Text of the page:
Foreign terrorists provided an avenue to release that frustration. Not by becoming terrorists (indeed, why the KKK wasn’t deemed an illegal terrorist organization and threat to public safety suggests the government had already crossed that line domestically), but by hating them, painting them as evil and, in so doing, also labeling anyone who resembled them the same way. Finally, a socially acceptable venue to vocalize their hatred of others. They were able to call upon ancient religious conflicts and reignite them (Christianity vs. Islam of the Crusade periods). However, these radicalized Islamic terrorist groups are relatively new. They spawned after the unsuccessful war against the new nation of Israel, believing an urban terrorism tactic would prove more successful. The general idea being that if they made it miserable for Israelis to live there, they would eventually leave.

While this may sound like a terrible thing, a little perspective gives a lot of illumination. This was really not just about hating Jewish people and, truly, no one can condone terrorist acts, but understanding both sides in this conflict is the only way to ever resolve it. I am also willing to wager many of us would feel the same way in their shoes and may even resort to the same tactics.

Imagine, please, that the world came together and just decided, yes, the Palestinian people deserve a homeland, so they just took the United States and said, “That is no longer your country. It belongs to these people now. They are going to make the rules and laws and you will have to abide by them. They may or may not allow you citizenship and equal rights. Many of you will be required to relocate.” So what would we do? Well, probably say, “Like hell!,” and declare war, but with the backing of the entire world behind them, we would be alone and not likely win. We may be tough but we are not take on the entire world by ourselves kind of tough. Then what? When our war doesn’t work, what do we do? Would we just be content? Where would we go if most nations closed their doors to the mass of our refugees? While this is greatly simplified, it conveys the basis for the position in the Middle East that began this specific terrorism threat which has spread across the world, lashing out at not only Israeli interests, but those who support the Jewish nation. From there, the radicalization morphed into a jihad, seeking to not only subvert Israel, but also competing Islamic factions. The  perpetuating civil unrest is largely fueled by stagnation in their economies, with only one export sector of substance: oil and natural gas and foreign interference in regional affairs.

Please note, I am not taking sides in the Israel/Palestinian conflict. I am not blaming the Israelis or Israel for terrorism. This is just history and it is served without blame. It just is what it is. Israel is a fact. It is there and has been for almost 70 years. I like dealing with reality and feel the region needs to adjust.  But if we want everyone to eventually get along, we do need to understand and accept all the motivations which have caused the conflict to begin with. Understanding without prejudice. We can have empathy for both sides in this equation. In fact, we must.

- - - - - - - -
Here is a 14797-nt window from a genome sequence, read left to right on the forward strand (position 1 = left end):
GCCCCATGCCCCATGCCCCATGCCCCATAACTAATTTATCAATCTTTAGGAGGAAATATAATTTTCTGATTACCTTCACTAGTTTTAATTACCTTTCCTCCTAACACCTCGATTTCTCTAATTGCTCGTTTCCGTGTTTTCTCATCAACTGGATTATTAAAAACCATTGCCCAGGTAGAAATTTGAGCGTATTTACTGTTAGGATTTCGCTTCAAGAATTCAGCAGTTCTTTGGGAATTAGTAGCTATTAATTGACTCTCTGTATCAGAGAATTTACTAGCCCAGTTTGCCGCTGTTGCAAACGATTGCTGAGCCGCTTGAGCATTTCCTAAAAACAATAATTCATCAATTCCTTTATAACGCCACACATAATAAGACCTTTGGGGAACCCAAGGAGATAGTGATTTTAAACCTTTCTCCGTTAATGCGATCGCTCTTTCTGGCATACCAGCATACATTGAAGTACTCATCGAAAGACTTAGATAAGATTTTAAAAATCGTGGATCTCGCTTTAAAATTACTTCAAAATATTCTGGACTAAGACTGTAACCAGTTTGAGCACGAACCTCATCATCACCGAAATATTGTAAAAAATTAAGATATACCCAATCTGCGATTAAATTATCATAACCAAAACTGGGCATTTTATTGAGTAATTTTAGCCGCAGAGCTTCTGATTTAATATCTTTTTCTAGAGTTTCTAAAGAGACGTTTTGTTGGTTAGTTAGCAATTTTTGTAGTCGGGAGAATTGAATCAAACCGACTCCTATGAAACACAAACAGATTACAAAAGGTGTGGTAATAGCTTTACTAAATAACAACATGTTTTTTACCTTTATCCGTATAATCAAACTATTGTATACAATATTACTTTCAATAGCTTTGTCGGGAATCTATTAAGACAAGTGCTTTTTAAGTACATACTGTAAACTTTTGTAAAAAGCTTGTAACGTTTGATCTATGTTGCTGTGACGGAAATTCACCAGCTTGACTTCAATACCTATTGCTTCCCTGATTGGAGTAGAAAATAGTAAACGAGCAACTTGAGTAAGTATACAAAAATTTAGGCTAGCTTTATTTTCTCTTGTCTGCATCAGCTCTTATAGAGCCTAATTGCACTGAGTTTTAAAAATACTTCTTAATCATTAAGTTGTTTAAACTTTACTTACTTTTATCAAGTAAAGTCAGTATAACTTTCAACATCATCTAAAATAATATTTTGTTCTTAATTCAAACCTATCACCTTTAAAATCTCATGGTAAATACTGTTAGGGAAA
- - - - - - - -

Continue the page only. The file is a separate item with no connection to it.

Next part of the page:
Prior to 9/11/01, the US had a few scares dealing with these foreign terrorists, the small trade center bombing in the 1990’s, the hostage crisis during the Carter administration, and various issues at U.S. Embassies, etc. While it did cause immediate concerns, people were overall just far too busy hating the Soviet Union and fearing the cold war would heat up into a nuclear war. In fact, the IRA was a whole lot scarier. Not to mention, we had our own issues with civil rights going on coast to coast to be too bothered for too long. When the Cold War ended, we went along doing our own thing, oblivious to the interference our government played in foreign, regional conflicts in the Middle East, such as Iran/Iraq. But 9/11, and a festering of inability to vocalize hatred and fear of ‘other’ quickly changed the public discourse. Suddenly, people were free to hate again. It was okay to fear someone different. Not only was it okay, it was downright patriotic. We fought an unnecessary war in Iraq based off the spurring of that fear. Finally! Someone to hate right out in the open!

More racism. More xenophobia. It wasn’t gone. But fear begets fear. Before long, people become restless that their hate was socially limited. They felt their rights had been impinged upon by stifling their freedom to hate and belittle others. (they called it “political correctness, though most of us just call it good manners) Once bigotry starts seeping through, it pushes and pushes until it’s an uncontrollable flood. Their right to entitlement felt jeopardized for too long. After all, they never stopped being racists. They never stopped seeing themselves as superior. Their old prejudices didn’t disappear. And that brings us to today. Today we are a nation boiling over with hate, apoplectic, trying to decide who we hate the most:  the blacks, the Mexican immigrants, the Muslims, the Chinese, the poor, the Liberals, the Conservatives, the Religious Right, the non theistic, the corporations, the socialists, the wealthy or the sick?  Can there possibly be enough hate and enough fear for everyone? At the core of it all is the racist generations who imparted their false elitism on to their children. In some homes it was openly hateful, while others passed their bias on in more subtle ways.

True, it fades some with every generation, but don’t forget who our political leaders are and how they have been affected by race and prejudice over these years. Don’t forget how many of these predominantly white men tried to impede social justice and equality. A majority of these older politicians were a part of segregation. They grew up in it or grew up in the desegregation era which harbored a great deal of resentment. I have personally known judges and lawmakers who still refer to black people by the N word behind closed doors.